Do you read food labels now?
Are you confused by all the claims on the food packaging?
Do you pick up a box or package of food and wonder is this really healthy for me?
This blog post on Stop Being Fooled by Food Labels and the video of the same title are to empower you!
Knowledge is power if you take action.
Let’s figure out how you can easily and quickly decipher food labels, determine if the food is really healthy for you and how to select the healthiest foods.
All the links for my research will be listed at the end.
Listen in or read on below to learn how to Stop Being Fooled by Food Labels!
How to Easily and Quickly Decipher Food Labels
Boxes and packaging are a marketing strategy to make you pick up that food item and buy it.
The manufacturer will make all kind of claims to get you to throw it in your cart.
Stop! Don’t believe the claims! Let’s get label savvy!
Here are some common claims and what they actually mean:
Healthy - per the FDA website their latest criteria are based on certain amounts for an added sugar limit, sodium limit and saturated fat limit for grains, dairy, vegetables, fruit products, some proteins and some oils. So, processed white sugar, white table salt and white flour are all considered healthy. More to come on this.
Natural – the product originally started with something natural like bananas or spinach. The FDA has not formally defined “natural”. More on this to come too.
Gluten-free – just means there is no wheat, spelt, rye or barley. The food can still be highly processed and unhealthy. On their website the FDA defines gluten-free as 20 parts per million of gluten or less. Even with this amount of gluten, people with celiac may have a reaction, some may be extreme. Some foods are marked as gluten-free that would never have gluten in them any way unless the manufacturer added it.
Fruit flavored – may actually not have any fruit in it at all. It may be artificially flavored with chemicals.
Multigrain – just means it contains more than one type of grain. Probably refined grains.
Made with whole grains – some of the most sugary children’s cereals are made with whole grains and if a whole grain isn’t at the top 3 in the list there may be very little actual whole grains.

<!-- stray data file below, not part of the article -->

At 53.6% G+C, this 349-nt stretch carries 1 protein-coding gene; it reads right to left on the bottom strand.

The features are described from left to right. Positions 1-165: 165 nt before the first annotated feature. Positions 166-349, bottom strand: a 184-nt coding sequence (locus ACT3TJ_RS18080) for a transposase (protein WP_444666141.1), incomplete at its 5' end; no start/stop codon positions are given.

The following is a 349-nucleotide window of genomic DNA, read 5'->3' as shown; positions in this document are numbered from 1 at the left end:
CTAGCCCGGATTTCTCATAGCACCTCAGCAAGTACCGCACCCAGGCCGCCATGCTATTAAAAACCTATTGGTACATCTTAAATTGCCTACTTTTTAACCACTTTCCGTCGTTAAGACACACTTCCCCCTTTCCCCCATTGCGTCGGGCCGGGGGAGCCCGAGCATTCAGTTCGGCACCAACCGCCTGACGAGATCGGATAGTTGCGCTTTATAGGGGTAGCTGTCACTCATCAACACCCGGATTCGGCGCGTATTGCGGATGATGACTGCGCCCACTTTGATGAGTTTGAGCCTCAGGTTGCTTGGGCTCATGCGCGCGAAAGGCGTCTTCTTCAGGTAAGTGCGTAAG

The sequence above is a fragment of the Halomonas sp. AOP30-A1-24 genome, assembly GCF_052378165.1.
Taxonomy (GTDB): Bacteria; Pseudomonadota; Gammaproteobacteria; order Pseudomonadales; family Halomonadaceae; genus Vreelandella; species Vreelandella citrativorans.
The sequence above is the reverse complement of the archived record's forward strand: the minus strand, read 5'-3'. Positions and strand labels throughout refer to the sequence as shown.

Fortified or enriched – means they added some vitamins or nutrients to the product. This doesn’t necessarily make it healthier.
Light – are processed to reduce calories or fat. Possibly watered down. Sugar also may be increased.
Low-Fat – the fat may be reduced but the sugar and salt may be increased.
Low-carb – this is a buzz word and the product may be highly processed.
No sugar added – unhealthy chemical sugar substitutes like the pink, blue or yellow packets (Sweet ’N Low (Saccharin), Nutrasweet (Aspartame) or Splenda (Sucralose) may have been added. Some foods also may be naturally high in sugar.
Organic – verify what’s organic. Sugar and seed oils can also be organic.
No-Fat – no fat means they had to flavor it somehow. There may be more sugar and/or salt added.
Zero trans-fat – allows for .5 grams of trans fat per serving. There is still trans-fat and if they make smaller servings then you may eat more.
Do your detective work to decipher their claims and look at the ingredients.
Let’s take a closer look at what “Natural” means per the FDA according to their website:
“Although the FDA has not engaged in rulemaking to establish a formal definition for the term "natural," we do have a longstanding policy concerning the use of "natural" in human food labeling. The FDA has considered the term "natural" to mean that nothing artificial or synthetic (including all color additives regardless of source) has been included in, or has been added to, a food that would not normally be expected to be in that food. However, this policy was not intended to address food production methods, such as the use of pesticides, nor did it explicitly address food processing or manufacturing methods, such as thermal technologies, pasteurization, or irradiation. The FDA also did not consider whether the term "natural" should describe any nutritional or other health benefit.”
Do know the FDA also allows food products with ingredients produced with genetic engineering (GMO) and High Fructose Corn Syrup in “natural” foods.
So don’t be fooled, “natural” means nothing.
Is the Food Really Healthy?
Per the FDA’s website this is their new chart on how they define healthy:
On the chart it shows Grains and Dairy can have 2.5 grams of added sugar per serving. This is equivalent to over ½ tsp.
Let’s look at a couple of food examples:
If we look at ¾ cup Dannon non-fat yogurt it has 13g of carbohydrates which is the equivalent of over 3 tsp of sugar. That’s a lot of sugar but considered healthy per the FDA since it isn’t added sugar.
If we look at Barilla spaghetti noodles (made with wheat) a serving size per their box is 2 oz and 42 grams of carbohydrates.